'Aces' shows Harang's appreciation for military
Pitcher's ticket program serving San Diego after starting in Cincy
SAN DIEGO -- The idea behind Aaron Harang's charity ticket program -- called "Aaron's Aces" -- has roots that extend far beyond the launching of the initiative that Harang began four years ago with his wife Jennifer while he was with the Reds.
The roots of Harang's program -- which is designed to distribute tickets to military and their families -- started several years ago in Harang's native San Diego, during the days when the Padres pitcher played with and against the sons of military members.
"Growing up in San Diego, you are around so many military people and families. I saw firsthand what it was like not to have your mother or father as they were serving in the military," Harang said.
"You could tell it took a toll on those kids mentally. You really appreciate the sacrifice, everything they're going through to serve our country. [Aaron's Aces] shows our appreciation for what they have to go through."
This is why for every Sunday home game at PETCO Park, Harang hosts 30 guests from the Armed Services YMCA to a behind-the-scenes day at the ballpark.
The family members get a customized T-shirt, goodie bag, a private meet-and-greet session in the bullpen, tickets to the game and concession vouchers.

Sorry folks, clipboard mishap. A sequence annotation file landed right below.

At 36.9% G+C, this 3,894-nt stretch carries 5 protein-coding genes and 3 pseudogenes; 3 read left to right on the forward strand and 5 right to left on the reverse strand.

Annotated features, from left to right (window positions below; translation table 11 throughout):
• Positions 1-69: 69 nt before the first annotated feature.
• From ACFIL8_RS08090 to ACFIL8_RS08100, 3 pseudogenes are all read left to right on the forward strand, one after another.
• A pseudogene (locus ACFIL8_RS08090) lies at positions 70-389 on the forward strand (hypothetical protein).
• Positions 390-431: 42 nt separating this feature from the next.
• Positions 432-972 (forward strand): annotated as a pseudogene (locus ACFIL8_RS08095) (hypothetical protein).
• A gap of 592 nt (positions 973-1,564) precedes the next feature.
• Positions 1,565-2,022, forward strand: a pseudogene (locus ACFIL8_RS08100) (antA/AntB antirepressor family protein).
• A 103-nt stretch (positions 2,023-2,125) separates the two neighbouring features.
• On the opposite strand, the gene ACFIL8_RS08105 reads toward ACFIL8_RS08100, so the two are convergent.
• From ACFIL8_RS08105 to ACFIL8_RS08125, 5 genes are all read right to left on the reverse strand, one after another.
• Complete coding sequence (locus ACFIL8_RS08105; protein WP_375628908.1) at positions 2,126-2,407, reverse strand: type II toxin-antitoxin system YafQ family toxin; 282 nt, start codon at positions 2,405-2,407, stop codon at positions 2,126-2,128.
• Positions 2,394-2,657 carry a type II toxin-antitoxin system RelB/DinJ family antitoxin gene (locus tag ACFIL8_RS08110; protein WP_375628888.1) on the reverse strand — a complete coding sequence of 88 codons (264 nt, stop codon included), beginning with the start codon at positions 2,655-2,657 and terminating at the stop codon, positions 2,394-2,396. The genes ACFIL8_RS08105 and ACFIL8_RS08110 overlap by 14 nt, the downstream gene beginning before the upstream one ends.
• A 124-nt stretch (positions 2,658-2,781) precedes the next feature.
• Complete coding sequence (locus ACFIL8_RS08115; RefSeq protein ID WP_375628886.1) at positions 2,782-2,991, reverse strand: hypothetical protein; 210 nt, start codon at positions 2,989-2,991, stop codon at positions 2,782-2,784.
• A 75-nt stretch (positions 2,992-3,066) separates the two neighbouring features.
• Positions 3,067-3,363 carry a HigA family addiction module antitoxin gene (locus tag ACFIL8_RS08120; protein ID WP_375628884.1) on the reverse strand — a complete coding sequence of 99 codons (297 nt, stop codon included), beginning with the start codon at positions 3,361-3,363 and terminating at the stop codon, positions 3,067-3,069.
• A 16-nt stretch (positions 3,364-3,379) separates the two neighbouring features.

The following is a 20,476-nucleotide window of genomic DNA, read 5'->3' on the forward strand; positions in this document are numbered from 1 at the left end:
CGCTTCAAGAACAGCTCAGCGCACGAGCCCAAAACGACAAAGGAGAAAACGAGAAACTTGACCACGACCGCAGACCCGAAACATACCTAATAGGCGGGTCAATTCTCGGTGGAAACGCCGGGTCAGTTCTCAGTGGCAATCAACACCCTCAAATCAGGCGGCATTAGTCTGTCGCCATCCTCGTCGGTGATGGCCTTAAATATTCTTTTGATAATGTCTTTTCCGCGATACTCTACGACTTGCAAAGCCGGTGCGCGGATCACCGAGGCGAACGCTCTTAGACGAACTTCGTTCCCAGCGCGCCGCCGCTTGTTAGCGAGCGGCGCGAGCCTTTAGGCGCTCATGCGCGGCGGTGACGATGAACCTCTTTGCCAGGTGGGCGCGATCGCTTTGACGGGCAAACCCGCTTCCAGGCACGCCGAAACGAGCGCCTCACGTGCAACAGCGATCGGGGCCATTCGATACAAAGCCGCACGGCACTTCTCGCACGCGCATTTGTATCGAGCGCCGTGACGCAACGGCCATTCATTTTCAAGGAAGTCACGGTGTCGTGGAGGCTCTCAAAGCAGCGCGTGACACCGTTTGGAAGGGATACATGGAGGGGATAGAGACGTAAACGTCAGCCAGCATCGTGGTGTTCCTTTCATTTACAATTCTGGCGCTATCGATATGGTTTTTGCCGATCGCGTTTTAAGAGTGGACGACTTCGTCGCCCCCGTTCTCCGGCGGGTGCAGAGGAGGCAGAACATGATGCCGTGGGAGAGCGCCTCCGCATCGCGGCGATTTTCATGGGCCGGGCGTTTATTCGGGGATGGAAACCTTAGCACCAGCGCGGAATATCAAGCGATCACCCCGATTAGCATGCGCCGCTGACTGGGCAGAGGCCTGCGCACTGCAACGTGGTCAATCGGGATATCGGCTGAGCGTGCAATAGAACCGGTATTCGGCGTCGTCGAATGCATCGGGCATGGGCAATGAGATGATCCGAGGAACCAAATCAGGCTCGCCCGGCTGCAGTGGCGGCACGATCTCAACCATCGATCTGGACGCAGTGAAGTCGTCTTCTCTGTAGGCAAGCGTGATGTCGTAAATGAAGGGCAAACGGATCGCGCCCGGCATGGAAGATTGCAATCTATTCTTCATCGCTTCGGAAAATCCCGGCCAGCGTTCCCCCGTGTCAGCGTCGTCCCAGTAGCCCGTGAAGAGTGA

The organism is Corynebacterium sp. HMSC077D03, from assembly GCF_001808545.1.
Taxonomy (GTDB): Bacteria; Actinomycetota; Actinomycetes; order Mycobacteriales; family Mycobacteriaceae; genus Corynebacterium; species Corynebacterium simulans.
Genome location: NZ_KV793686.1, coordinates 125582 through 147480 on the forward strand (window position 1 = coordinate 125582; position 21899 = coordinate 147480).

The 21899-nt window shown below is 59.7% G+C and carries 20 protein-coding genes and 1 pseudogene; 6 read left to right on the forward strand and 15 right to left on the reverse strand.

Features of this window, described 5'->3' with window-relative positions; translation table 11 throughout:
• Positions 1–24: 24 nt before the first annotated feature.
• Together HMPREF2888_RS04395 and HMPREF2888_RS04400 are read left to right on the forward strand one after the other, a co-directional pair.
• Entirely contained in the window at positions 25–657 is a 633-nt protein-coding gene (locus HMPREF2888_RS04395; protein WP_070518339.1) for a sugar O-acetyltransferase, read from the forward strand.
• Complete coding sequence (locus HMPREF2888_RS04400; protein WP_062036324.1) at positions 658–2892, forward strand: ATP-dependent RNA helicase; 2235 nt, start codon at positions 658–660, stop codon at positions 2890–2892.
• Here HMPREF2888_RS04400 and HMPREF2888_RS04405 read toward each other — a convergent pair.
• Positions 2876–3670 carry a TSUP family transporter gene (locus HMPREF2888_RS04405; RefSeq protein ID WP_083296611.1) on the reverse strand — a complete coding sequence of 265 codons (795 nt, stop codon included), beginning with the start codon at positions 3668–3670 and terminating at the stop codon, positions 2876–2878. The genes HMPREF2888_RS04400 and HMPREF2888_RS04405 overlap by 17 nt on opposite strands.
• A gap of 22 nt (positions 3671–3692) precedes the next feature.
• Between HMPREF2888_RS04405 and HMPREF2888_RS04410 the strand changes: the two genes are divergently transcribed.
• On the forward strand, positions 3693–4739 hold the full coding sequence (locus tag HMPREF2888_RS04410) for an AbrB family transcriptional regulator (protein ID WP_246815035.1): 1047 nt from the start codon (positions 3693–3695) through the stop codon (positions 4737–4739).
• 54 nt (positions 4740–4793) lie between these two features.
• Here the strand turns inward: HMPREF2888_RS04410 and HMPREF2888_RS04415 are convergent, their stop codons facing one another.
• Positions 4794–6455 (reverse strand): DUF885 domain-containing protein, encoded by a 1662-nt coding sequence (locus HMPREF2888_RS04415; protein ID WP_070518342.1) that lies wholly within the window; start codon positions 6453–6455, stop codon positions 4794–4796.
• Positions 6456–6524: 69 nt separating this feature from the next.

"It's a fun time and an opportunity to take their mind off not having a mother or father around," Harang said. "We have them come down to the field before the game, and we will meet with them in the dugout. It's a neat experience."
Harang has been involved in charitable endeavors going back to his time with the Reds from 2003-10.
Harang was involved in numerous community-service efforts during time in Cincinnati, including the "Miracle League Field" project, for which he donated more than $60,000. The complex, which provided a baseball field for children with disabilities, opened on his birthday, May 9, in 2009.
"You've got to take care of the people who take care of you," Harang said. "It's a good feeling to see smiles on people's faces when they get to do things they normally wouldn't get to do."
It was in Cincinnati where Harang started Aaron's Aces, which Reds right fielder Jay Bruce has maintained in Cincinnati.
"What our service men and women do for us, you've got to give back to them and take care of them," Harang said.
The program was a hit, and Harang -- who is in his first season with the Padres -- said he is hopeful to see it take off in his native San Diego, especially with so many strong ties to the military.
"I get letters from the groups and cards from the kids," Harang said. "I've gotten all kinds of medallions from the soldiers and flags that have been flown in Saudi Arabia and also Afghanistan. They're showing their appreciation with these gifts, and we're showing ours with Aaron's Aces."